here is, within physicians, a special breed who have honed the uncanny ability to simply…feel what is wrong with a patient, and pursue this observation appropriately. This is the breed of Joseph Bell, a man perhaps most famously known for being the real-life inspiration behind Sir Arthur Conan Doyle’s character Sherlock Holmes.
A story will likely illustrate this better than simply expressing the concept, so…here goes.
Early in my clinical rotations, I was told to see a young lady in her early 30s who had come into the emergency room with a chief complaint of “chest pain”. Her electrocardiograms were completely unremarkable, her labs were fine, and as I questioned her at length trying to figure out what was going on, I only became more and more confused, as it didn’t seem to me like there was anything wrong with the patient…but surely, something must be?
I went to the attending physician and told them everything that I had gleaned, and the decision was made to simply admit her to the hospital for further workup in case things were really wrong; if they weren’t, well, whatever, the admitting team could make that call and decide whether or not she could go home.
Fair enough, I thought, and let it be. Throughout the weeks, I saw patients very similar to this case, and their dispositions were much the same, until one physician irrevocably changed my worldview.
It was a kindred case. Young woman in her late 20s who came in for “chest pain”. Workup in the ED was negative, and as I went through my standard set of evaluative questions, I again came up dry.
I told my attending physician the story, and he cocked his head and simply said “Hmm.” He then gestured for us to go see the patient together, and the first thing he did was kneel at this woman’s side and ask in the gentlest of voices, “Hey, I just wanted to check–is everything alright at home?”
The floodgates broke.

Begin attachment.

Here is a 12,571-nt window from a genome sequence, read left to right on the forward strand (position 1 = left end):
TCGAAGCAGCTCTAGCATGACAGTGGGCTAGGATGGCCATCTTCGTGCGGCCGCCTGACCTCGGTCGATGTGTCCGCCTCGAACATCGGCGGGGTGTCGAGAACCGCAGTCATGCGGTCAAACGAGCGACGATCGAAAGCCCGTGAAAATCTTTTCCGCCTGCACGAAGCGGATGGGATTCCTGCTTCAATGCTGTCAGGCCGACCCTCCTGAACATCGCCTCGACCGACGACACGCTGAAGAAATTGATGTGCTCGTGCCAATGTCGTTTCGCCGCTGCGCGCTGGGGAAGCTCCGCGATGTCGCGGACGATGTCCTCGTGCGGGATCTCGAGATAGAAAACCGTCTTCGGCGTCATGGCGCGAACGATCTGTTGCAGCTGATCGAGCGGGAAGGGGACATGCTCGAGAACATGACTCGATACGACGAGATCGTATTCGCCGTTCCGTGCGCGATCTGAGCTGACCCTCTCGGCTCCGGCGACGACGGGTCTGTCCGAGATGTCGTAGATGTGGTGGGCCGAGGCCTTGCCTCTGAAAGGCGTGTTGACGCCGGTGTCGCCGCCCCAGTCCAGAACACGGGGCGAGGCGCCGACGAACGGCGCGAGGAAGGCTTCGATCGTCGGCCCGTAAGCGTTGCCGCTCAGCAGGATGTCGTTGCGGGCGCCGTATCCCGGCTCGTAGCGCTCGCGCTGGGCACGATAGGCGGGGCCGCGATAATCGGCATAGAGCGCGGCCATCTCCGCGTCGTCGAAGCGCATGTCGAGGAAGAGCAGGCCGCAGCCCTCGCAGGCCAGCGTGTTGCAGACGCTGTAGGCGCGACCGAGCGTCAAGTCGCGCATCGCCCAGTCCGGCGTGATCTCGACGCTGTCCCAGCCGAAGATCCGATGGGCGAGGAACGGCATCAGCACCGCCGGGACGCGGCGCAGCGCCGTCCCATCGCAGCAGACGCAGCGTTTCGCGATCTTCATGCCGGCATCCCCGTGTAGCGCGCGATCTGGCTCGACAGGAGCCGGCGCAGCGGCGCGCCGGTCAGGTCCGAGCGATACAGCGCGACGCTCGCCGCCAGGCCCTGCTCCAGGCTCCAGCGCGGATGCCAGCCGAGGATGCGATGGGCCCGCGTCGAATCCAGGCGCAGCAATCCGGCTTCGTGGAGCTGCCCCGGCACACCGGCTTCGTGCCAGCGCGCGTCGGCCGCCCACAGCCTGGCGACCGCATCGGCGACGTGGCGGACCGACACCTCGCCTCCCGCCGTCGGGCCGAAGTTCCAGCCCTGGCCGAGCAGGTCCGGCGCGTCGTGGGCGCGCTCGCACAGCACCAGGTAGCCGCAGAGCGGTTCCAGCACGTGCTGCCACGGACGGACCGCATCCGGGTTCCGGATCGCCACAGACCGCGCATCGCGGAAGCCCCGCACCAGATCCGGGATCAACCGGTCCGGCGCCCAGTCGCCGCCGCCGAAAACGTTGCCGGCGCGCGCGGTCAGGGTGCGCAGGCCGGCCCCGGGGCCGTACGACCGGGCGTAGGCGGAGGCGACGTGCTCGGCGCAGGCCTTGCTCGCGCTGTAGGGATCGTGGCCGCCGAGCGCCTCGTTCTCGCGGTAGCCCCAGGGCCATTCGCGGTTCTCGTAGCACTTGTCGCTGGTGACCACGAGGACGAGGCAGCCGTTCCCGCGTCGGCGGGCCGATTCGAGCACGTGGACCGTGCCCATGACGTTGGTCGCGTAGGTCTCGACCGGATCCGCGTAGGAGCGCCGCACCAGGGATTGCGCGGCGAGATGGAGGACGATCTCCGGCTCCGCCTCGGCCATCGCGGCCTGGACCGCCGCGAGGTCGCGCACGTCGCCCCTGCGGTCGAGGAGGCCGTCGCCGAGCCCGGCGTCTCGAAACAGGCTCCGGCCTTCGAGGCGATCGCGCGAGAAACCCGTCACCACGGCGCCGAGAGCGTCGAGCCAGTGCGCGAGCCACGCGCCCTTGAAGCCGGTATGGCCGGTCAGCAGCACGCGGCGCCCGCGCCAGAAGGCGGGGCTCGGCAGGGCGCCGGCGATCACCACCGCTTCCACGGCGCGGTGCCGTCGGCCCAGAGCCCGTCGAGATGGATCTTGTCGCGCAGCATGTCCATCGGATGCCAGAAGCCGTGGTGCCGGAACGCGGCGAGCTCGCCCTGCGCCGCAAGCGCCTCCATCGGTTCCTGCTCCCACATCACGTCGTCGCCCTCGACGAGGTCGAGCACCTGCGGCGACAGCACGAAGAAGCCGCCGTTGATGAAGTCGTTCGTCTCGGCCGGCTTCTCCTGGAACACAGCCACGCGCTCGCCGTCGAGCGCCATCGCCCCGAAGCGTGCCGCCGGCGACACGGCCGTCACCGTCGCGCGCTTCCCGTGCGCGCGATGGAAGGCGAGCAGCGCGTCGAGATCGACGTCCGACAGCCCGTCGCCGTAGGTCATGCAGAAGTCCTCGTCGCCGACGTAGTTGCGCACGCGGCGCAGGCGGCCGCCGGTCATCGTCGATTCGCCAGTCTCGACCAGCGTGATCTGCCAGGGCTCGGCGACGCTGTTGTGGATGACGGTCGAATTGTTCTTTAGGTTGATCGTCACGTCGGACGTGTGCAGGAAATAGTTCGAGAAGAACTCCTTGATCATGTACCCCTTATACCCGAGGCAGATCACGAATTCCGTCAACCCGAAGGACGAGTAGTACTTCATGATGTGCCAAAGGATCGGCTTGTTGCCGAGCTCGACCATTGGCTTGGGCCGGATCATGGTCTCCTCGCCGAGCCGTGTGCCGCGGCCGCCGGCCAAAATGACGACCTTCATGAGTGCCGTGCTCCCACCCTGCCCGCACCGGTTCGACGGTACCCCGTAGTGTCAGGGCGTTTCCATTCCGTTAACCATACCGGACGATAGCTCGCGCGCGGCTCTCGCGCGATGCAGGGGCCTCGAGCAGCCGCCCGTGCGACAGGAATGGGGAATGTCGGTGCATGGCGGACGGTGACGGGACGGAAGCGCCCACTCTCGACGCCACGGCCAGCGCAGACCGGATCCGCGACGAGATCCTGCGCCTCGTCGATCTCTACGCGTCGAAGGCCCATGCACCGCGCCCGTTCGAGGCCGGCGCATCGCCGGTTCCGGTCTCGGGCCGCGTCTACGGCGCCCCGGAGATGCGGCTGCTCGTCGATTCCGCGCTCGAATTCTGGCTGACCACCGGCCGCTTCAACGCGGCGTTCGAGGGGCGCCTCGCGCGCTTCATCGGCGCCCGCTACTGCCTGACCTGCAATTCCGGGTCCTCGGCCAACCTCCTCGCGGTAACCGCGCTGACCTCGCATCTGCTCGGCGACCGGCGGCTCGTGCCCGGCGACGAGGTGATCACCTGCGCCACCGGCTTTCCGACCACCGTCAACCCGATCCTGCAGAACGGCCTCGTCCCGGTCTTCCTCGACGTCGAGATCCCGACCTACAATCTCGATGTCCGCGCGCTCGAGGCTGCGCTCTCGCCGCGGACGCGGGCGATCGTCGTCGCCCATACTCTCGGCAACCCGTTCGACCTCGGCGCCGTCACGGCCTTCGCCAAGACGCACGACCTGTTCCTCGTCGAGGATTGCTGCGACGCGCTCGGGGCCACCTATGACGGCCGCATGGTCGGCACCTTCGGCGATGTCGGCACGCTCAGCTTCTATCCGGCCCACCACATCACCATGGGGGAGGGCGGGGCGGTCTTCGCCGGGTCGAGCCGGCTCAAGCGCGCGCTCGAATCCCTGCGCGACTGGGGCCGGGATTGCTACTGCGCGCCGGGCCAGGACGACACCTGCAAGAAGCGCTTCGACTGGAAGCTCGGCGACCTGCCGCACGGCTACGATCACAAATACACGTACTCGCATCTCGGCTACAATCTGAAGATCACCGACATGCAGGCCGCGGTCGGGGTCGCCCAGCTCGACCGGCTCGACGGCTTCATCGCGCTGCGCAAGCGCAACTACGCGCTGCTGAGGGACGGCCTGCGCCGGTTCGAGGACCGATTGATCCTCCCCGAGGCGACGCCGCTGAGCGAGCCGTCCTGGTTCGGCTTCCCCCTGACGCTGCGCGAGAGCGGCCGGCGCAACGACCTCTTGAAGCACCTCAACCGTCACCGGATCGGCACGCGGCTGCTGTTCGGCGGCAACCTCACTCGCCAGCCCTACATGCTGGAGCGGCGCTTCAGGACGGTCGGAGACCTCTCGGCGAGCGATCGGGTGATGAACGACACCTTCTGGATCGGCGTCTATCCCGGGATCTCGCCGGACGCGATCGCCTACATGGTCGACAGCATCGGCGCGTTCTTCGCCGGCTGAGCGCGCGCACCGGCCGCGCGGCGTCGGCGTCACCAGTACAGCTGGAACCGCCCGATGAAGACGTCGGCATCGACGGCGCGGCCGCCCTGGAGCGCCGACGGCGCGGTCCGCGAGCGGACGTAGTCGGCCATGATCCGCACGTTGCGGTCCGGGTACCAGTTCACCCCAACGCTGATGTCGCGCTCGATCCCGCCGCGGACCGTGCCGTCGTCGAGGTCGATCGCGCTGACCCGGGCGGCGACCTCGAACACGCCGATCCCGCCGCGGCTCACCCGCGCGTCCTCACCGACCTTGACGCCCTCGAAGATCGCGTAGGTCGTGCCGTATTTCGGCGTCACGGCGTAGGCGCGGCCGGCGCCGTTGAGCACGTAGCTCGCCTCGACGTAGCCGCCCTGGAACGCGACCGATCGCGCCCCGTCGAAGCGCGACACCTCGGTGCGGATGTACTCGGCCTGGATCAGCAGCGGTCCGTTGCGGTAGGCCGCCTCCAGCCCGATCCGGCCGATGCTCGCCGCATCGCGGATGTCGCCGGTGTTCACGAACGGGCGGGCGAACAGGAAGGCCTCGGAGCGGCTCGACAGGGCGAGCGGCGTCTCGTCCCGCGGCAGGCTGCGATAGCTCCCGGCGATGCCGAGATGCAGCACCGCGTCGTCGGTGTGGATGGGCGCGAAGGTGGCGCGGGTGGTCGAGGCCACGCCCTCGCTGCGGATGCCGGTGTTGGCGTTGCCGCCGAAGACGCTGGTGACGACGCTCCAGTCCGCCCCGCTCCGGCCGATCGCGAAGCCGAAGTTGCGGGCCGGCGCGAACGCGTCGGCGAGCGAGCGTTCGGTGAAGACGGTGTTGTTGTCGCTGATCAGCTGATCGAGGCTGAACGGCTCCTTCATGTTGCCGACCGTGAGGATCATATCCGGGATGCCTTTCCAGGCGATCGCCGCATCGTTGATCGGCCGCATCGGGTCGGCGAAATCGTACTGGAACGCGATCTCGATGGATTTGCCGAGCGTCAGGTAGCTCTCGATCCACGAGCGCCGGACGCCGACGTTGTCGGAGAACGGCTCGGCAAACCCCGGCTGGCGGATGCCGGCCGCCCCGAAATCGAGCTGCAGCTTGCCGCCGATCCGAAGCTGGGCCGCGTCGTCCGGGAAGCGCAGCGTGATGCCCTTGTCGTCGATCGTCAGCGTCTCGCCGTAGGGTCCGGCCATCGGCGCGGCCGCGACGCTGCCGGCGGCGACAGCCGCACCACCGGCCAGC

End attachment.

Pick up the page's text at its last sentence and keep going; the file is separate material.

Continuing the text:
The patient’s husband had been laid off and out of work for nearly 9 months. They had recently had their home foreclosed on. Their car had nearly been repossessed multiple times. They had three young children to feed and buy school supplies for, with minimal income. This woman had been working odd night shifts to help bring in money. They had already bounced around a few shelters and soup kitchens with their children whilst trying to make ends meet.
For the next several minutes, this woman went on, telling her story. She was fearful, anxious, nervous about what would happen to her husband, her sons and daughter. She was worried sick for her husband, who had become depressed about not being able to support his family, ashamed that he had to stand in line at the soup kitchen when before he could afford whatever groceries his growing boys wanted.
She began to have anxiety attacks a month ago, always manifesting as mild chest discomfort. These attacks always occurred when the bills were due, and today had been no exception, but they had received yet another letter saying their car was going to be repossessed, and this time with her anxiety came an episode of chest discomfort so severe she became frightened and came into the emergency room.
That’s what this was. It wasn’t a heart attack or arrhythmia or something physiologic. It was psychiatric in origin. This woman just needed someone to listen and offer guidance, not 324mg of aspirin or a dab of nitroglycerin.
How did he know? What did he see that led him to ask this pivotal question?
My god. How could I have not noticed before. Her eyes, faintly bloodshot from prior crying now brimming again with tears. The constantly downward gaze they held. Her face with the permanent creases of tearful expressions. Those slumped shoulders signaling lack of confidence. The hunched back you would expect to see on a grandmother of 85. The wringing motion her hands kept doing. The curled position of her very body as she sat up in the hospital bed, practically begging for someone to reach out and comfort her.
Fuck. How did this miss my eyes the first time around? Why didn’t I notice and ask that question myself? What were my eyes doing, looking at this woman in pain yet not really seeing?
I was thunderstruck.
As we gave the woman resources to find a therapist and financial assistance, and eventually discharged her home to be with her family, I kept looking at the physician, wondering how he’d come to be the man he was, and how I could be like him.
At the end of the shift, I simply asked him: “How?”
He of course knew exactly what I was talking about. “It comes with experience. Don’t worry, you’ll get there. But you have to keep trying.”
I worked with this man 2 more times during the course of my month. This was not an isolated incident; it was a consistent pattern. And so it is, with this type of physician, that they display a level of remarkable insight simply not found in others. I have thankfully had the honor of working with more than one of this type, and it is my hope that one day I might be able to join their number; at the very least, I will die trying.
Jae Won Joh 31/12/2012